During this November’s presidential election, those bidding for the Republican Party’s nomination made clear their views on immigration.
Newt Gingrich proposed that a giant iron fence be built along the Mexican American border. Texas Gov. Rick Perry then chimed in saying that not only should a fence be built on the border but that it should be electric.
But too much of the public debate has focused on the legality of immigration without considering a more fundamental question: What effects has mass immigration had on American society? As a result of an immigration act in 1965, a recorded 40 million non-European immigrants now live in the United States.
As counted in the latest census, 13 percent of the American population is made up of newly minted Americans.
While the immigration of Hispanic people is given the most press, the immigration of Asians passed that of Hispanics in 2009 and has yet to be overtaken.
Most scholars agree that while new immigrants are poorer than the general population and face considerably harsher circumstances, no evidence exists that suggests they harm parts of the social fabric.
Americans are unharmed because of immigration, and the immigrant population is widely considered better off.
In fact, the crime rates in the locations where immigrants have settled during the last two decades have decreased.
Cities have grown, poor urban neighborhoods have been largely renovated, and the cultures of these locations have become more dynamic.
While these factors may not be necessarily from the effect of immigrants, scholars do know that immigration does nothing to worsen social ills. In the larger gateway cities, immigration has been associated not only with a decrease in crime but also with economic revitalization and reductions in concentrated poverty.
The influences immigrants have on the economic situation of the country are important, but the effects of the individuals on society are greater. Scholars have found that immigrant youths in Los Angeles were less involved in crime and violence than there native-born peers in the same economic circumstances. All of these aspects of immigration raise the question: if migration has had such beneficial effects, why is there such a persistent backlash?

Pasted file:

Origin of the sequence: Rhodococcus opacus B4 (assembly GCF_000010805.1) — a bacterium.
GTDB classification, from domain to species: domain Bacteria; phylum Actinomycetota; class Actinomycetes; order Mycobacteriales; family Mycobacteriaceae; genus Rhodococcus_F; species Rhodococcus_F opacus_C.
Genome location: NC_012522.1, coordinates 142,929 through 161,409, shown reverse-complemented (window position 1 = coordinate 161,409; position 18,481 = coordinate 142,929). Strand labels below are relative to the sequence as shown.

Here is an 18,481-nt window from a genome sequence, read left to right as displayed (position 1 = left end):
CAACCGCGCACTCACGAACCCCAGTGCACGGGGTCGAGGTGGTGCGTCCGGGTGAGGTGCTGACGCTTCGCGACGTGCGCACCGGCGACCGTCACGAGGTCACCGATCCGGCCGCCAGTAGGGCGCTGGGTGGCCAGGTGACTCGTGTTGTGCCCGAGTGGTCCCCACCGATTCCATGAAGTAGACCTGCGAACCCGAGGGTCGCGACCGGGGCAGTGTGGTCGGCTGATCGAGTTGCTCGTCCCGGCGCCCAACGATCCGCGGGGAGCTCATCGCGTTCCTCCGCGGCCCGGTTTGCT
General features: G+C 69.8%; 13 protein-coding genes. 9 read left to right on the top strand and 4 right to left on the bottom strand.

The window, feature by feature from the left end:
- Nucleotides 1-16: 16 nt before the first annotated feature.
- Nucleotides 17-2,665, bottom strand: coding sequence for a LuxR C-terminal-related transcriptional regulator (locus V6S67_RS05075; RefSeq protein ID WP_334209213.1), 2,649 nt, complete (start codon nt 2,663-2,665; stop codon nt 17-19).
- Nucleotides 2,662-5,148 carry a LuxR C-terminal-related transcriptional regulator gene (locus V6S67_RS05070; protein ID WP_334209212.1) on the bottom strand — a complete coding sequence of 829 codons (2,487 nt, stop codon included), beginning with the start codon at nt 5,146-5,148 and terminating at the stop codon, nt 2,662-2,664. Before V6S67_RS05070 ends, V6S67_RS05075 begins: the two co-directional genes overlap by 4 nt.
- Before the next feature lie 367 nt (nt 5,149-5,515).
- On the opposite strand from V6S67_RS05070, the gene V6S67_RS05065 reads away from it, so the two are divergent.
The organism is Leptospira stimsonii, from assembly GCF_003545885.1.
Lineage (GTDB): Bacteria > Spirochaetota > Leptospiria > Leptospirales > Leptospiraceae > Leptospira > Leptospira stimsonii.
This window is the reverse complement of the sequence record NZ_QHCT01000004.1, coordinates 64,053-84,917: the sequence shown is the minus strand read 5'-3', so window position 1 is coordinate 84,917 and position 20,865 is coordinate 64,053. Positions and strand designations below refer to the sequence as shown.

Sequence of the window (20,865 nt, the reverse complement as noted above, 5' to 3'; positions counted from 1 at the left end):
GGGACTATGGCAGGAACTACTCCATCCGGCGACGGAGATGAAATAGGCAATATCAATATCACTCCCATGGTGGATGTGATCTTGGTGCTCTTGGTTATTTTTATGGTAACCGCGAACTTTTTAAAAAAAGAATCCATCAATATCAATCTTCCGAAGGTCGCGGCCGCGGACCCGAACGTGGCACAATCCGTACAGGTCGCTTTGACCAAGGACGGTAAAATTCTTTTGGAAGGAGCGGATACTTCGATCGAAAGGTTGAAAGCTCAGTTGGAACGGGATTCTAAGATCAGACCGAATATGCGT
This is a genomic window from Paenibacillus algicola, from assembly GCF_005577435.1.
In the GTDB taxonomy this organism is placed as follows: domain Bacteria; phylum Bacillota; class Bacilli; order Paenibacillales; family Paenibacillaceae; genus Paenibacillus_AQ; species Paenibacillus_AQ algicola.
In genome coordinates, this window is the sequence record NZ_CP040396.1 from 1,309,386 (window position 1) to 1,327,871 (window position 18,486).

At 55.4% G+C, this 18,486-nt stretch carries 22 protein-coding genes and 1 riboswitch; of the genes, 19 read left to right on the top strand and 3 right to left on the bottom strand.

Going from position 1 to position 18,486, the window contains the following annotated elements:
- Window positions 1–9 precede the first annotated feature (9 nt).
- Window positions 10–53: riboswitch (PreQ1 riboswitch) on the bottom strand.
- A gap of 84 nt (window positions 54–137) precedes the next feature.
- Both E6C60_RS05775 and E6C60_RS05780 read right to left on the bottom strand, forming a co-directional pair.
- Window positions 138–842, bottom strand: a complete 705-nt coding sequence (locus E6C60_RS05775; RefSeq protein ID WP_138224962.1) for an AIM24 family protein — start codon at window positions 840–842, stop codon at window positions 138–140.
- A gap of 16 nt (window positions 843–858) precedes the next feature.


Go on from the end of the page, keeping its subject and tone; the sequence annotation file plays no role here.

Modern America now advances into the future cling closely to the outdated Alien and Sedition Acts. It’s now harder to obtain an American citizenship and immigrate to America than at any other time in American history.
The process of immigration requires countless amounts of documentation, time and money. Many of those wishing to immigrate simply do not have the means.
Upon initiating the process of immigration the intended time to review documents is three to six months, and after waiting this time and paying $1,000 per person many people are rejected. Because of the requirements for legally immigrating and the time period in which it takes many illegally immigrate or give up their “American Dream.”
Every man who signed the Declaration of Independence was an immigrant.
It’s unknown if the Union would have won the Civil War if it was not for the countless Irish immigrants who laid down their lives. Without immigration America would not be a “melting pot.”
Instead it would be the tasteless burnt remains of a dream that needed to be scoured from a plain black pot. Is America a civilization of Scrooges who scoff on the idea of the American dream, or the new world offering that very dream?
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